Donating to charity instead of giving away favors has become an increasingly popular option at weddings. While your first instinct might be to put aside the exact amount you would have spent on favors and donate it to a favorite organization, Newman suggests a more nuanced approach. “You want to give something that has an impact,” says Newman, who advises his couples to aim for a gift of $ 1,000 or more. If that’s not possible, she suggests taking your initial favor budget and doubling it using money you might have spent on something else or donated to the organization at another time of the year.

Another approach: work with the charity to fund a specific project or donate a number of supplies, then share that information with your guests. “Instead of just placing a sign on a table, tell guests why the charity is so important to you in your speech,” Newman says. “Thank them for [the opportunity] to give the gift, and then follow up on your wedding website or social media pages afterward. Organizations usually send a thank you letter – share it. Let them know that their favor has done something right.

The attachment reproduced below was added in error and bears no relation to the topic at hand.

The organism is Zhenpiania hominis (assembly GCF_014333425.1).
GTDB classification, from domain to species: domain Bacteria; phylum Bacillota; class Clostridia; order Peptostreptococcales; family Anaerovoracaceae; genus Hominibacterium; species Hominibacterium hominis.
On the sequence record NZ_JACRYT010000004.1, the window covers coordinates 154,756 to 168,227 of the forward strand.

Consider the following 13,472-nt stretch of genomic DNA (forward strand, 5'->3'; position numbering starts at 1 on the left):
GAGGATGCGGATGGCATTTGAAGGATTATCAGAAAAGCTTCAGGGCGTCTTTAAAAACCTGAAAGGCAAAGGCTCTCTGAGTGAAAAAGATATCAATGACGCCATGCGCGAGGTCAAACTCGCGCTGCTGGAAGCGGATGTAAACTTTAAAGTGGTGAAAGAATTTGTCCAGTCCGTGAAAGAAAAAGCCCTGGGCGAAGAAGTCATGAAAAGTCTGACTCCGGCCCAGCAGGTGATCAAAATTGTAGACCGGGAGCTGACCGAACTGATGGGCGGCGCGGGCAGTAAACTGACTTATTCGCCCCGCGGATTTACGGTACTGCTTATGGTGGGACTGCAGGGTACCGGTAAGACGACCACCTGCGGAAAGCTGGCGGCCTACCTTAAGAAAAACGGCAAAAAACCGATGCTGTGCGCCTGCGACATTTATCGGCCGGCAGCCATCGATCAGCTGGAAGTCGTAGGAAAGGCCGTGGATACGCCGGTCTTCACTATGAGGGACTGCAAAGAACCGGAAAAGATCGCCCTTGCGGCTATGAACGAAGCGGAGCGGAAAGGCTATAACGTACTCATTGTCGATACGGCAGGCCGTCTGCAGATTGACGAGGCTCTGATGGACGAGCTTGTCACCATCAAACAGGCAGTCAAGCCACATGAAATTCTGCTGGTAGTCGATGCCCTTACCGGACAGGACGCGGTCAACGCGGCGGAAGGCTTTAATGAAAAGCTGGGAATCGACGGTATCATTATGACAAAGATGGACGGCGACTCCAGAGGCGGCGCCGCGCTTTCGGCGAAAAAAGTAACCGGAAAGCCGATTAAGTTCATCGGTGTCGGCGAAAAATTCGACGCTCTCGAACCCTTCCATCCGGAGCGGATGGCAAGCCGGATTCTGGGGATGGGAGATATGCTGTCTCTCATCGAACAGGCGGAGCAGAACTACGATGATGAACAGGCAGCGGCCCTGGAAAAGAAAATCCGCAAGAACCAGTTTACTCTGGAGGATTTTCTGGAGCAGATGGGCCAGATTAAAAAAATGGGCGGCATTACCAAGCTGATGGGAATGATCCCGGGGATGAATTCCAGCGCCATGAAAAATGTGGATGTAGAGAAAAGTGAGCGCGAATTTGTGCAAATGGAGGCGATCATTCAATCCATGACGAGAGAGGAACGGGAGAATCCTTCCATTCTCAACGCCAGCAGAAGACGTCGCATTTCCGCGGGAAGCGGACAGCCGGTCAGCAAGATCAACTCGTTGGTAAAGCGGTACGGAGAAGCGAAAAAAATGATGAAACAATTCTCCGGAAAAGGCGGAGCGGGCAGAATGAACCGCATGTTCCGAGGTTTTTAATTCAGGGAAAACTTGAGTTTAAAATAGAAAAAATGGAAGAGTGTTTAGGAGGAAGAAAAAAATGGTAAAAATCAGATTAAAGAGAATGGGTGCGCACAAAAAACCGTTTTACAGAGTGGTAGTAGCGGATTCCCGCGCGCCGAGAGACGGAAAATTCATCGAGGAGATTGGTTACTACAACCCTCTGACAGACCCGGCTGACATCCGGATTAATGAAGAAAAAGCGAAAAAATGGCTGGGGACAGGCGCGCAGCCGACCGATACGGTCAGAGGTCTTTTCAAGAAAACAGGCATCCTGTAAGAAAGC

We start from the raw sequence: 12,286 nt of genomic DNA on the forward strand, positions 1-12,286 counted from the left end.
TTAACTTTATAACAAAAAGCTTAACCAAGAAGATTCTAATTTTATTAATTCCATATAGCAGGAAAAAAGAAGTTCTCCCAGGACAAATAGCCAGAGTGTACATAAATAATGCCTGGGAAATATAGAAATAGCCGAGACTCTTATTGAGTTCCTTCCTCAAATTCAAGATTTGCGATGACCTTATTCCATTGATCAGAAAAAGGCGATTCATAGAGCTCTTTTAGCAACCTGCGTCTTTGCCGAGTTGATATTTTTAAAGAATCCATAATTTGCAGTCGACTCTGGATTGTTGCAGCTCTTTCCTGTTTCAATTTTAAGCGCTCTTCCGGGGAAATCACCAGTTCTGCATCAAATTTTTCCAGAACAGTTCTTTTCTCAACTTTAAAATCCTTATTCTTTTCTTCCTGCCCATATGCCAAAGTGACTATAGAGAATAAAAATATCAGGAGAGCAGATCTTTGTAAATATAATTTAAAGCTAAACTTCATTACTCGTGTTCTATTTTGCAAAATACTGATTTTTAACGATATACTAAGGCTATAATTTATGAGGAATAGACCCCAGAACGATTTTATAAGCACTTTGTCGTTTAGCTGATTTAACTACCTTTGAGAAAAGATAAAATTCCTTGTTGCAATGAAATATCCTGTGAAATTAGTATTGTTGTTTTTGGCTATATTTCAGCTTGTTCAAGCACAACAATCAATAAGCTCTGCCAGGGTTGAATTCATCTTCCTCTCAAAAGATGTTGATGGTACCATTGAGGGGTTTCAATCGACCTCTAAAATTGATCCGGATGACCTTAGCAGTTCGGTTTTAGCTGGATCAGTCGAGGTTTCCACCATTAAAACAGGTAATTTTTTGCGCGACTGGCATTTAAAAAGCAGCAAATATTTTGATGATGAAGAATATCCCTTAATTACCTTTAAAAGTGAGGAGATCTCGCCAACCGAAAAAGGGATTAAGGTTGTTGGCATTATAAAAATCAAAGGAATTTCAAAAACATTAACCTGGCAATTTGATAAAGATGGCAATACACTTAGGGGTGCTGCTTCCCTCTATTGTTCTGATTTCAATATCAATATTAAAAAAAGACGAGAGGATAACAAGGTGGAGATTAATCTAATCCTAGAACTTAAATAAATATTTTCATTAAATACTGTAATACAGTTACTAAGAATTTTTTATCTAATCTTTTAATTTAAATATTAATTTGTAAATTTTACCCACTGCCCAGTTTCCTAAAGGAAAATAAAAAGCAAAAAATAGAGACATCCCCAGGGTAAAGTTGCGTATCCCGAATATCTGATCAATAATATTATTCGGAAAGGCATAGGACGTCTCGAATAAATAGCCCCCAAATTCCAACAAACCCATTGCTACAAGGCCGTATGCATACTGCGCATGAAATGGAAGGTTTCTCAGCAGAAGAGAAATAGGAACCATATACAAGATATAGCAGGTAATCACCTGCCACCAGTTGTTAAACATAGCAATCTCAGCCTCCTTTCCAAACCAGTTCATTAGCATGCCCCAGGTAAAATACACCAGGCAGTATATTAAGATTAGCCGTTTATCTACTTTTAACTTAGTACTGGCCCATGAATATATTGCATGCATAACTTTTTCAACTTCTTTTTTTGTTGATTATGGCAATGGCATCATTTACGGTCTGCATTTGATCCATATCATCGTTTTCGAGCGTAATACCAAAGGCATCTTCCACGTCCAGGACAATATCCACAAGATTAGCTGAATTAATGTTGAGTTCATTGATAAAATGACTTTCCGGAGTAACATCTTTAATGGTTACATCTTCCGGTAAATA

Wedding favor tag

Do we need to give wedding favors?

Favors do a necessary job of any gathering: they thank guests for coming. But as weddings – and the world – become more eco-conscious and experience-driven, favors in their traditional sense have largely gone out of fashion. (After all, who really needs another keychain or wine opener?) Which is why Newman advises his couples to think carefully about what they want to give – and make sure it’s meaningful and well thought out – before to fully engage. “If you’re doing it just to get a favor, you don’t really need it,” she says. “Use that money elsewhere in the wedding planning process to make your guests feel loved and cared for.”